2009-2011 With funds from the federal earmark, an Outreach Coordinator, Christine Saari, was hired and, as part of her efforts to increase the visibility of the organization and local labor and working class history, began a pilot project in two New Haven Schools where students interviewed significant others about their work experiences, wrote essays and helped to produce a performance piece for International Workers Day on the Green, 2010. In the fall of 2011, after Ms. Saari left the position, the work was taken up by Paula Panzarella who traveled to 15 classrooms with Labor History Association Board members Lula White and Dorothy Johnson to model how students could conduct oral history interviews with mentors in the work force about their experiences.
2009 The Labor History Association hosted the CT AFL CIO Executive Board meeting at the Troup School in December, with a special assembly and presentation by John Olsen, then-president of the CT AFL-CIO, and a tour of the new mural led by Bill Berndtson.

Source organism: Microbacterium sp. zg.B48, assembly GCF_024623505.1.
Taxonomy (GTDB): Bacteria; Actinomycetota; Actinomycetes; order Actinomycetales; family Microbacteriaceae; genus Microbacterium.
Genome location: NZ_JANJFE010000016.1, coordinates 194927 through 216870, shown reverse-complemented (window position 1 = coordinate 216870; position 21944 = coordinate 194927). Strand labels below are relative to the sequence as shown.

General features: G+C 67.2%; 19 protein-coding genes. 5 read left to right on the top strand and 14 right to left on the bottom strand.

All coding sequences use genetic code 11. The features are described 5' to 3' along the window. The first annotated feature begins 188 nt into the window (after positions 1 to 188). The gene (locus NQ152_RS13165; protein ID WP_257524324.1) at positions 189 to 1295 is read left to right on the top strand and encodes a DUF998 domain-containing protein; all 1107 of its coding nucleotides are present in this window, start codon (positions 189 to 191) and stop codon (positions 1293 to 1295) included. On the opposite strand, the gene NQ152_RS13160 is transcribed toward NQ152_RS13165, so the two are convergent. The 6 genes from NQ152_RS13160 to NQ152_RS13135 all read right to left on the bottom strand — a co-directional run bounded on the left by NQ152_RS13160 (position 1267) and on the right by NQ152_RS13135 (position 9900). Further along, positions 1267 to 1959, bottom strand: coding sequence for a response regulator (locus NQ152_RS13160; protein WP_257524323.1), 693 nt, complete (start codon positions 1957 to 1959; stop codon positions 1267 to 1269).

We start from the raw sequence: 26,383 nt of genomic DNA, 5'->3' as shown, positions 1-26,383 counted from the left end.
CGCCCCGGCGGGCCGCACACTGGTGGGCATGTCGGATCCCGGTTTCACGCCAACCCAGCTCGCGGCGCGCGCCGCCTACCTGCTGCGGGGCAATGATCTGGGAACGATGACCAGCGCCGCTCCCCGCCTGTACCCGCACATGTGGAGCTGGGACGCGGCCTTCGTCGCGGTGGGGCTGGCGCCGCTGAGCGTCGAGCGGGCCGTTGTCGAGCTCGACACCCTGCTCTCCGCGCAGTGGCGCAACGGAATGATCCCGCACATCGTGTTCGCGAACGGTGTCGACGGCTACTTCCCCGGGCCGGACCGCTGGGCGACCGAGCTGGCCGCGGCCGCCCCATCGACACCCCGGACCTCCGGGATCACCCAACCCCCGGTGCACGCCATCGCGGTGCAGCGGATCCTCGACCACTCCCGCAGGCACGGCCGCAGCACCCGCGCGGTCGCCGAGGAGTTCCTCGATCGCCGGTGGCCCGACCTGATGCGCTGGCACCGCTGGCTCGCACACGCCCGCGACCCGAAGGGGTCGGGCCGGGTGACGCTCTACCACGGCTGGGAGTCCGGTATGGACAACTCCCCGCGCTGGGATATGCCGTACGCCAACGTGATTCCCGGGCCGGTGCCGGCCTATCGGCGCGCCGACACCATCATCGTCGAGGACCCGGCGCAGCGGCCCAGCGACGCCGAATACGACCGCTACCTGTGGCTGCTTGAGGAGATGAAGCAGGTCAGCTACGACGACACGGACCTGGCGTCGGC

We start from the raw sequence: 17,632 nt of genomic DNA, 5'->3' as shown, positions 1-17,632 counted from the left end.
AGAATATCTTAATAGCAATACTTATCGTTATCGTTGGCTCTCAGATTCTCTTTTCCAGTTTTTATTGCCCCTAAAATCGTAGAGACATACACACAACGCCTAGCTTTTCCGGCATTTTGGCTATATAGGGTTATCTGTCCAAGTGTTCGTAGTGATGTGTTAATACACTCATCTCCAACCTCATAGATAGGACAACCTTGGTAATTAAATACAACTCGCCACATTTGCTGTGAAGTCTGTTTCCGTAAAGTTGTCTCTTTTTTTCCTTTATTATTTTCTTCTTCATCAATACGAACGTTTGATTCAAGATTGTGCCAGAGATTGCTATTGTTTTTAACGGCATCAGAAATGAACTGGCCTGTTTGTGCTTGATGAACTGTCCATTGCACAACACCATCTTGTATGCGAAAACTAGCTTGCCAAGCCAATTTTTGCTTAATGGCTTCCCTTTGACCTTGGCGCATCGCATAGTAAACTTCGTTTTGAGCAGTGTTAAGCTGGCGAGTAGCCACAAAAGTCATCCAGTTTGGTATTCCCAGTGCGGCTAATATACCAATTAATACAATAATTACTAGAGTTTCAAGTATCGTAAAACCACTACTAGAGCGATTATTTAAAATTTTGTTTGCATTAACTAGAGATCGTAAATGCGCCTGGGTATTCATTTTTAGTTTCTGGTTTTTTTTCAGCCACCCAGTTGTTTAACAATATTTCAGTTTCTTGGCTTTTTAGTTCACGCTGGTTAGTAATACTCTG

2008-2016 Creation, production and dissemination of the “Our Community at Winchester: An Elm City Story” exhibit, which traveled to ten venues in greater New Haven and beyond and continued to circulate into 2017, when it opened at Fairfield University. The exhibit was written and curated by Joan Cavanagh, designed by Jeanne Criscola and placed on line by volunteer David Cirella. It includes excerpts from some of the 15 oral histories with retired Winchester workers conducted from 2006 until 2012, primarily by Dorothy Johnson and Lula White, videotaped by volunteer Jim Hoffecker with assistance from Bill Berndtson. 2010-2015 LHA Vice President Steve Kass, a retired teacher, and LHA members spearheaded the effort to get legislation passed in Connecticut that would encourage the teaching of labor history as part of the state’s public school curriculum. The legislation finally passed in 2015 and was signed into law by Governor Dannel Malloy in July of that year. Kass, who became the organization president in 2016, and labor historian Troy Rondinone, its Recording Secretary, are working with a committee to produce a curriculum to be made available to teachers. In 2015, it became clear that the private foundation which had provided core funds for the salary of the Archivist/ Director could no longer afford to do so. The decision was made to downsize and to focus as an organization on labor history education. LHA would no longer serve as an archival repository and its current archival holdings, including its own historical records, were turned over to Archives & Special Collections, University of Connecticut, Storrs, under the umbrella of the Greater New Haven Labor History Association Collection.